Johnny made himself a safe place because he needed one. He started playing music because he got tired of just listening. And the music he made took him around the world. But he still maintained his safe place.

    His escape.

    After shows, the band would party and Johnny would lay on his back on his bed with his headphones on.

    1. I hear a Bad Company song playing in the background of my head when I read this

    2. I love your stories about Johnny... and not only because I suspect that they are slightly autobiographical, but because they take us back to our own youth...

    3. Made me go back and listen to Bad Religion again. Great band.

  3. You were all the colors of summer to me that year. The sky was pale next to the blue of your eyes. Your tee shirt was impossibly white and made the clouds look dirty. And your pale blond hair, too long for a boy, outshone the sun.

    I never imagined having a friend like you. Reckless. Profane. Irreverent. And funny as hell. I laughed more that summer than any time since.

    You were dangerous, too. You drove too fast. You fell in love too easy. And your lips, full and anxious, kissed too hard.
    My father warned me about boys like you. Irresponsible. Selfish. Thinking only of today. Said you were a bad influence.

    He was wrong. You were not selfish, at least not when we made love. You played my curiosity against all the commandments I’d learned. You coaxed me out of my jeans, and whistled, low and slow, when you saw me naked.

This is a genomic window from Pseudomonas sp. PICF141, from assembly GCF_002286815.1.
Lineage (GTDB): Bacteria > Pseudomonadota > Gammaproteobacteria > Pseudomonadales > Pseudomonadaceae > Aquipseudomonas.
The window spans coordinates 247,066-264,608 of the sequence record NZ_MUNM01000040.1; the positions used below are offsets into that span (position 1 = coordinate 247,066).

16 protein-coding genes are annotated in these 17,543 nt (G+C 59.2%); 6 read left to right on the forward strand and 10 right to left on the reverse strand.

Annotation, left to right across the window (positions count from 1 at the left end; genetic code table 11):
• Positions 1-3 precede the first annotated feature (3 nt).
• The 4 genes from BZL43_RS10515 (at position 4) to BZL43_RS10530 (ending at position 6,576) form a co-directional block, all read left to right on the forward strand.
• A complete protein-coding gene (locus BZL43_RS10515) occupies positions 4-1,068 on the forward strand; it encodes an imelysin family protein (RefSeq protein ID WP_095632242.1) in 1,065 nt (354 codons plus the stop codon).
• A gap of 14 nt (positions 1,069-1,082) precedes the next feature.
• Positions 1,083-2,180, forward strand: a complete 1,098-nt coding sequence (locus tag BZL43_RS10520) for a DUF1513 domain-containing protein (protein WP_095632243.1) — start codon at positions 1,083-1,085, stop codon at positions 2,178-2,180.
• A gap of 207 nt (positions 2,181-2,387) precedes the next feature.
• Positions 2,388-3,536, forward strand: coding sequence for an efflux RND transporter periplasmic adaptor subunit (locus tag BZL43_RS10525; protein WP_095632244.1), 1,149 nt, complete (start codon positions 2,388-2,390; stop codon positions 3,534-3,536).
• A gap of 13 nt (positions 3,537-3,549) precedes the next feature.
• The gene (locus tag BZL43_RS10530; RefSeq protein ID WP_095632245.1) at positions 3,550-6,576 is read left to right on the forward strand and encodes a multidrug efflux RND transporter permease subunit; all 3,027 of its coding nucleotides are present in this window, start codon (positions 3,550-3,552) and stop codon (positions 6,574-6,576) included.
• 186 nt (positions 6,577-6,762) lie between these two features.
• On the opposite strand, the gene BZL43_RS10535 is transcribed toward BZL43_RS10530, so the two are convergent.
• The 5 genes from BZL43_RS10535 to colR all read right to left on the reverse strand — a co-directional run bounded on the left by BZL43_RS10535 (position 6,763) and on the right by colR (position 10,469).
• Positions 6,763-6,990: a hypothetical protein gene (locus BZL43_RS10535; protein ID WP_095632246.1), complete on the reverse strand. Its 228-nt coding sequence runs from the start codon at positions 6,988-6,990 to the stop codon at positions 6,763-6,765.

I remember the heat of blushing and of what followed. You whispered how beautiful I was, in between kisses.
    And for the first time, I believed it, believed it enough that I could imagine being in love.

    You ought not have put your hand on my thigh in the movie theater. You shouldn’t have put your arm around me in the almost darkness. How differently it might have all turned out if you had not been whispering in my ear when the usher came by with his flashlight.

    I can still hear the taunts, the hateful words. "Faggots! Queers!"

    These days, when the movie is shown on TV, I quickly change the channel, but never quick enough to keep from remembering.

    They were waiting for us when we left the theater. Not with guns, but with fists and knives and steel-toed boots.
    I never, till that night, thought of red as a color of summer, but your blood fell from the cuts, from your mouth, from your eyes, in scarlet blossoms on the white of your shirt.

    I survived.

    They wouldn’t let me visit you in the hospital. All I wanted to do was hold your hand and wipe the blood away.

    Mother and Father fought over whether I could go to your funeral. As they argued, I left, wearing the only tie I owned. Paisley. Clip-on.